Review of Financial Studies, 2014, 27(2), 617-61
58 Pages Posted: 17 Mar 2012 Last revised: 17 Jun 2014
Date Written: August 3, 2013
Controlling for unobserved heterogeneity (or “common errors”), such as industry-specific shocks, is a fundamental challenge in empirical research. This paper discusses the limitations of two approaches widely used in corporate finance and asset pricing research: demeaning the dependent variable with respect to the group (e.g., “industry-adjusting”) and adding the mean of the group’s dependent variable as a control. We show that these methods produce inconsistent estimates and can distort inference. In contrast, the fixed effects estimator is consistent and should be used instead. We also explain how to estimate the fixed effects model when traditional methods are computationally infeasible.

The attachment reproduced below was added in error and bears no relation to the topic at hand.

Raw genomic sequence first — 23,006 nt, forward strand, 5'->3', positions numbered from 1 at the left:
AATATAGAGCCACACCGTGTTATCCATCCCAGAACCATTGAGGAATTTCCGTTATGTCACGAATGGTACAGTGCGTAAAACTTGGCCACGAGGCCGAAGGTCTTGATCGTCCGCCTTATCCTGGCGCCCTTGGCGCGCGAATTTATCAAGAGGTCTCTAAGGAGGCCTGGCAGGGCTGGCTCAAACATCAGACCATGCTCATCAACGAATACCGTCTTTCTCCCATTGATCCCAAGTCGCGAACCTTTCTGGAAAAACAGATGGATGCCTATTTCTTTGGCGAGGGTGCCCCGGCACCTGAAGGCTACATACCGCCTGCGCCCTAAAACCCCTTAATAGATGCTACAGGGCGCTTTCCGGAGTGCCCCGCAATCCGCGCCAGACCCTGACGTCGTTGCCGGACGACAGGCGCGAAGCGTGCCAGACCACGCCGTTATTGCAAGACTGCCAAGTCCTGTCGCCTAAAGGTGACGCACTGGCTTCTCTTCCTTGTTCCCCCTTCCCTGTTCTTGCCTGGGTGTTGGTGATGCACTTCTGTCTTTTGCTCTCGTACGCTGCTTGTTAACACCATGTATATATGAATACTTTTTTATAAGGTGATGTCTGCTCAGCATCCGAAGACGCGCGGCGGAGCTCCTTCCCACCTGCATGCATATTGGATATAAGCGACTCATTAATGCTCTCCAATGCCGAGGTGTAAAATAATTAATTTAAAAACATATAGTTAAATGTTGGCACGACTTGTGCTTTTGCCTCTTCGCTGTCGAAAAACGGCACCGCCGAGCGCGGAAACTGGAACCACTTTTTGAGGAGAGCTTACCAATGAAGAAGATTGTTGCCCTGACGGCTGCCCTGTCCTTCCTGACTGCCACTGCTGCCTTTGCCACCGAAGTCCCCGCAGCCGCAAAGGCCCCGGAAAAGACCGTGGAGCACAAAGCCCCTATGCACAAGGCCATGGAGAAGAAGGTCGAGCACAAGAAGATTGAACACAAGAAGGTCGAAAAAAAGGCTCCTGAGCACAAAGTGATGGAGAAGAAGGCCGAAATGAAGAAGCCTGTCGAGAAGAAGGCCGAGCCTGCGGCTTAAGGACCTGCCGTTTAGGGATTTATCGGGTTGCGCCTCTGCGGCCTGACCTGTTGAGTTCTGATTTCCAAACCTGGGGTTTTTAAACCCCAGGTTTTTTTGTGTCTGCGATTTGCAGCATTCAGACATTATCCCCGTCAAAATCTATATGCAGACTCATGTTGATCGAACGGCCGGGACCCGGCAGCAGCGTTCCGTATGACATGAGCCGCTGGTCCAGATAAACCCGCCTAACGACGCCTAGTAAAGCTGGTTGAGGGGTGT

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Keywords: unobserved heterogeneity, group fixed effects, industry-adjust, bias
JEL Classification: G12, G2, G3, C01, C13
Suggested Citation: Suggested Citation
Gormley, Todd A. and Matsa, David A., Common Errors: How to (and Not to) Control for Unobserved Heterogeneity (August 3, 2013). Review of Financial Studies, 2014, 27(2), 617-61; AFA 2013 San Diego Meetings Paper. Available at SSRN: https://ssrn.com/abstract=2023868 or http://dx.doi.org/10.2139/ssrn.2023868